The WAN optimization market is evolving beyond hardware-based appliances as enterprises consider a range of techniques to optimize network traffic. Software-based WAN optimizers
Use cases are dictating what kind of WAN optimization deployment model an enterprise adopts, said Joe Skorupa, research vice president at Stamford, Conn.-based Gartner and author of the latest Magic Quadrant report.
WAN optimization Magic Quadrant: Hardware rules, but software rises
The latest WAN optimization Magic Quadrant highlighted a number of different form factors and delivery techniques, including Riverbed -- the lone vendor in the leader quadrant -- which offers WAN optimization in hardware and software formats, as well as through its global managed service provider partners. Riverbed sets itself apart with its ability to incorporate its application delivery and network performance products into its WAN optimization technology, Skorupa said.
"[Riverbed] uses Whitewater as a part of its optimization portfolio for dealing with WAN issues for cloud-based backup, and Granite, [its WAN accelerator, for] address[ing] application performance problems that no other WAN optimizer can address," he said.
Enterprises have traditionally preferred hardware WAN optimizers for branch office optimization, but the virtual appliance has carved out a niche spot for itself in data center optimization. Silver Peak, a visionary on this year's WAN optimization Magic Quadrant, champions the use of virtual WAN optimizers and specializes in optimization between data centers. The Santa Clara, Calif.-based vendor is taking advantage of its understanding of the virtual appliance marketplace by announcing a software upgrade program for Riverbed Technology customers.
The program invites any Riverbed customer facing a Steelhead hardware refresh early next year to upgrade to an equivalent Silver Peak software-based WAN optimizer. "Many customers haven't looked at the numbers and understood the economic realities of physical and virtual [WAN optimization appliances]," said Rick Tinsley, CEO for Silver Peak. "It's like buying a car instead of leasing one -- there is a market for both, but in networking, buying on a subscription basis is still a relatively new concept."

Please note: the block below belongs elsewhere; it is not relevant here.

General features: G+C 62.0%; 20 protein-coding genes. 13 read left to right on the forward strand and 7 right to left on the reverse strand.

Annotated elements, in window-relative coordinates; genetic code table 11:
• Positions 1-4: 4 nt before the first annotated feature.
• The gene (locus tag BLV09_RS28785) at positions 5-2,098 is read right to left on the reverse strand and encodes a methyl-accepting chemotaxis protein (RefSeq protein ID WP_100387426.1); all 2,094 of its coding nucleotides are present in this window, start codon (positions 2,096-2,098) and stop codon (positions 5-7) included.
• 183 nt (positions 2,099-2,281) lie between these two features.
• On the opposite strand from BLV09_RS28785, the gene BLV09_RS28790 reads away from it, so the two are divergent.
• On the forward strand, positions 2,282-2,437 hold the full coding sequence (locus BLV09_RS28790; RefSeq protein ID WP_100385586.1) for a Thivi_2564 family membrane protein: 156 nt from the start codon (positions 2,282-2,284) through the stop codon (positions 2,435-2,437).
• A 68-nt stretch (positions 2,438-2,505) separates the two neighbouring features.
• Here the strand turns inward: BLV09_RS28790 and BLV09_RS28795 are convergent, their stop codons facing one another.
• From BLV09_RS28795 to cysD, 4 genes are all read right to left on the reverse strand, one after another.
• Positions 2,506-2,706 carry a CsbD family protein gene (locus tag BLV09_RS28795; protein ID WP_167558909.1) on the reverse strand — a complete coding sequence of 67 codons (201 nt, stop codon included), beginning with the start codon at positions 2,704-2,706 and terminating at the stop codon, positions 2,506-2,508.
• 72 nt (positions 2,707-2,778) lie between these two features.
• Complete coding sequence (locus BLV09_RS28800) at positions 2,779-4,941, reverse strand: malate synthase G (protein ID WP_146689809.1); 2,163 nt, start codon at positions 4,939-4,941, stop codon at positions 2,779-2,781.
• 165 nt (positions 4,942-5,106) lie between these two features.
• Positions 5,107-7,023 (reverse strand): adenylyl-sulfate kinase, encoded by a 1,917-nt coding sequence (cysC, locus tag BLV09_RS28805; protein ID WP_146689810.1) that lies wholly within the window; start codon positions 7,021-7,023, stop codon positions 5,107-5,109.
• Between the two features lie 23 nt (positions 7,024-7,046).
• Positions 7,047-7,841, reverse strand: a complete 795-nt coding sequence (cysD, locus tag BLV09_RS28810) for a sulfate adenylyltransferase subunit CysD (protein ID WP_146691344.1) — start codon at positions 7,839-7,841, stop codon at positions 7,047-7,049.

Even though the networking industry is moving swiftly to software, virtual deployment models won't be the answer for every customer, Gartner's Skorupa said.
"Silver Peak has demonstrated [a] strong vision in pushing virtual appliances as an alternative deployment model -- it was really hard to get good performance out of a software form factor a few years ago; that's not the case anymore," he said.
WAN optimizer technology: New techniques entering the ring
While vendors have been offering software-based WAN optimizers for the past two years, managed and cloud-based WAN optimization techniques are newer to the market. WAN optimization services may not yet be as proven as hardware and software WAN optimization vendors, but users are starting to see the benefits. They can avoid the cost of hardware investments and also eliminate the cost of managing hardware and software, Gartner's Skorupa said.
The recent WAN optimization Magic Quadrant includes providers of cloud-based WAN optimization for the first time.
"We had to do this because we are seeing some WAN optimization buyers this year decide that managed services were a viable alternative," Skorupa said.
WAN optimization no longer includes a box at each location. "We are recognizing there are other ways of doing this, and new ways of entering the market," he said.
Hardware still maintains relevant placement in WAN optimization market
Just because software and WAN optimization services are starting to grab mindshare doesn't mean hardware is becoming obsolete. There is still plenty of room for physical form factors, said Paul O'Farrell, senior vice president of the Steelhead Products Group for San Francisco-based Riverbed.
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"No particular offering will fit all customer use cases or requirements," O'Farrell said. "There are situations where a physical appliance would be more convenient -- like maybe an enterprise doesn't have IT in a branch location -- but a virtual appliance could be appropriate in a data center environment where there [is] IT expertise."
And while a hardware purchase may be more expensive up front, users must also consider the entire cost of a virtual appliance over the lifetime that the product will be deployed, including the server and the hypervisor software needed to run that software-based tool, he said.
Costs aside, some enterprise IT employees will be comfortable with the complexity associated with the management of a virtual WAN optimizer, and others won't, Gartner's Skorupa said.
"Some companies still want to buy boxes," Skorupa said. "Some users don't want the added complexity of do-it-yourself with virtual appliance management."